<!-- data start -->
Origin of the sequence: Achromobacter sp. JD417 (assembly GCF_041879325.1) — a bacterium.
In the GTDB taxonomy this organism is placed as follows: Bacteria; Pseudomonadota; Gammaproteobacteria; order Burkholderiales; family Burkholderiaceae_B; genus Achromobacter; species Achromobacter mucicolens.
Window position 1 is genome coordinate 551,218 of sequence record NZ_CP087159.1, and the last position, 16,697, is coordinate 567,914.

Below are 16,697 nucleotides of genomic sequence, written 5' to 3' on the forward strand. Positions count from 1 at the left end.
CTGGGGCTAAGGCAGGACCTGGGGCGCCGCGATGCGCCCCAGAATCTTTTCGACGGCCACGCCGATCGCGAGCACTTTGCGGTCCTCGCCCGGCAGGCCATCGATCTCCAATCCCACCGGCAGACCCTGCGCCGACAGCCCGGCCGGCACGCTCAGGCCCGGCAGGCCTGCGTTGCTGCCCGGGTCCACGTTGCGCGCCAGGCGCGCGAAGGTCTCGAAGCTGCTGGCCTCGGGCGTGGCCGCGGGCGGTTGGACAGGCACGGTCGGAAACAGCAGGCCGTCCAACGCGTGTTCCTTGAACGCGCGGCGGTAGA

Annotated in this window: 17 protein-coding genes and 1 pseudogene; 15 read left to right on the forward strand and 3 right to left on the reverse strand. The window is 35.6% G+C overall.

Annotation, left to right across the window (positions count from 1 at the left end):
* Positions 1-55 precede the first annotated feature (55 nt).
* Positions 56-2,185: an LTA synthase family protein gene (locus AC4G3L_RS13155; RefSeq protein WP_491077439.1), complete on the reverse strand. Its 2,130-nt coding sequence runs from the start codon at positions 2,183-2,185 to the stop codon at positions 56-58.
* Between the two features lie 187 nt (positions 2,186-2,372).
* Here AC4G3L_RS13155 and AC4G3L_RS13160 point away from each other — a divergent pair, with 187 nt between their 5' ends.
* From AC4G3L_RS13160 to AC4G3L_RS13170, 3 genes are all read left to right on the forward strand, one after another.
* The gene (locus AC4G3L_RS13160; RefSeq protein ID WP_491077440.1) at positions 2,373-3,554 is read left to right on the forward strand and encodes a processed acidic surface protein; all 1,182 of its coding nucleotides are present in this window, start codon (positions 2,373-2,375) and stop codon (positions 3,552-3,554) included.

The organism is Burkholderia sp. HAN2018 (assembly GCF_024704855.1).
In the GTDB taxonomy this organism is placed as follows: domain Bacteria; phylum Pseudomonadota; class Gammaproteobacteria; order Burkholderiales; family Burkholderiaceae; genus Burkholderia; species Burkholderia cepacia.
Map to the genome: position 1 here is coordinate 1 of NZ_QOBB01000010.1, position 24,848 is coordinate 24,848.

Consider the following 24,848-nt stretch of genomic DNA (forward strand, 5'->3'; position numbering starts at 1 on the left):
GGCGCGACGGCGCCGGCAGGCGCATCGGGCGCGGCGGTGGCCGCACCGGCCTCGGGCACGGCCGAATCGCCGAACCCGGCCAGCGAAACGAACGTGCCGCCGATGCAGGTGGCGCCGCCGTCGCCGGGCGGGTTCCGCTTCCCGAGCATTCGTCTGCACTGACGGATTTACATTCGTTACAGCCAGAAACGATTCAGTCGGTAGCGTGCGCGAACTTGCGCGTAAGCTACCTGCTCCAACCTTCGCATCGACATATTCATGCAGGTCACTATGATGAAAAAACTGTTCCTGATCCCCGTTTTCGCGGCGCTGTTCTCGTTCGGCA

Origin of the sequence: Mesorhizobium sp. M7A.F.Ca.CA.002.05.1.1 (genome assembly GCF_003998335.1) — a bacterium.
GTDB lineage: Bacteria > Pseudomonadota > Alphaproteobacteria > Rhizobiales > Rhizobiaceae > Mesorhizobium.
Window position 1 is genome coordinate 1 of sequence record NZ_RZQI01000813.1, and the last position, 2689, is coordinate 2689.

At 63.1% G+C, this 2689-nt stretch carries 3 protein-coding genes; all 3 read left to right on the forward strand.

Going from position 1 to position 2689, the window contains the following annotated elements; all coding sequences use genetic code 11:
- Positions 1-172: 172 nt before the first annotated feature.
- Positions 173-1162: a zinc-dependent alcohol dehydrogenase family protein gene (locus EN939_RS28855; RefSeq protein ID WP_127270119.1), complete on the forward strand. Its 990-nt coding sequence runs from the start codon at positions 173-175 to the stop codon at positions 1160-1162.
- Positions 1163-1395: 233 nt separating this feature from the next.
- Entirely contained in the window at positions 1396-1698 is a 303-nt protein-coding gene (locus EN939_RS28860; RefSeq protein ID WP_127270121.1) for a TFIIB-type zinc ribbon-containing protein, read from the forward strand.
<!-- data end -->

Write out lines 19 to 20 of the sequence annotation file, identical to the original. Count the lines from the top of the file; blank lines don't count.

Origin of the sequence: Mesorhizobium sp. M7A.F.Ca.CA.002.05.1.1 (genome assembly GCF_003998335.1) — a bacterium.
GTDB lineage: Bacteria > Pseudomonadota > Alphaproteobacteria > Rhizobiales > Rhizobiaceae > Mesorhizobium.